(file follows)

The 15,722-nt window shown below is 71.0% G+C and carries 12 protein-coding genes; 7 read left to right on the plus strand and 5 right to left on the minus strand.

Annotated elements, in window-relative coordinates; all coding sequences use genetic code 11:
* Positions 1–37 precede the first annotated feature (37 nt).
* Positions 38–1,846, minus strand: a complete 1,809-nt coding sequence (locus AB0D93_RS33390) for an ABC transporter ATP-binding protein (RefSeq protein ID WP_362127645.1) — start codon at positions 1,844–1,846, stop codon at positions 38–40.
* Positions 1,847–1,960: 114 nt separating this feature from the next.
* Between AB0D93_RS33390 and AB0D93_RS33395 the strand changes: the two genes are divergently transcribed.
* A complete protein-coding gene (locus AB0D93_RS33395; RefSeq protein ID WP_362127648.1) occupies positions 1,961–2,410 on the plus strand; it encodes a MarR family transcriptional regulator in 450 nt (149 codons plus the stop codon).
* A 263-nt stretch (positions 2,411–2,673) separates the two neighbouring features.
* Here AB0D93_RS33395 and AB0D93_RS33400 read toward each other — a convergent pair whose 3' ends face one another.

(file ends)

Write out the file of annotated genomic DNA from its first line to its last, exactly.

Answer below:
The 15,722-nt window shown below is 71.0% G+C and carries 12 protein-coding genes; 7 read left to right on the plus strand and 5 right to left on the minus strand.

Annotated elements, in window-relative coordinates; all coding sequences use genetic code 11:
* Positions 1–37 precede the first annotated feature (37 nt).
* Positions 38–1,846, minus strand: a complete 1,809-nt coding sequence (locus AB0D93_RS33390) for an ABC transporter ATP-binding protein (RefSeq protein ID WP_362127645.1) — start codon at positions 1,844–1,846, stop codon at positions 38–40.
* Positions 1,847–1,960: 114 nt separating this feature from the next.
* Between AB0D93_RS33390 and AB0D93_RS33395 the strand changes: the two genes are divergently transcribed.
* A complete protein-coding gene (locus AB0D93_RS33395; RefSeq protein ID WP_362127648.1) occupies positions 1,961–2,410 on the plus strand; it encodes a MarR family transcriptional regulator in 450 nt (149 codons plus the stop codon).
* A 263-nt stretch (positions 2,411–2,673) separates the two neighbouring features.
* Here AB0D93_RS33395 and AB0D93_RS33400 read toward each other — a convergent pair whose 3' ends face one another.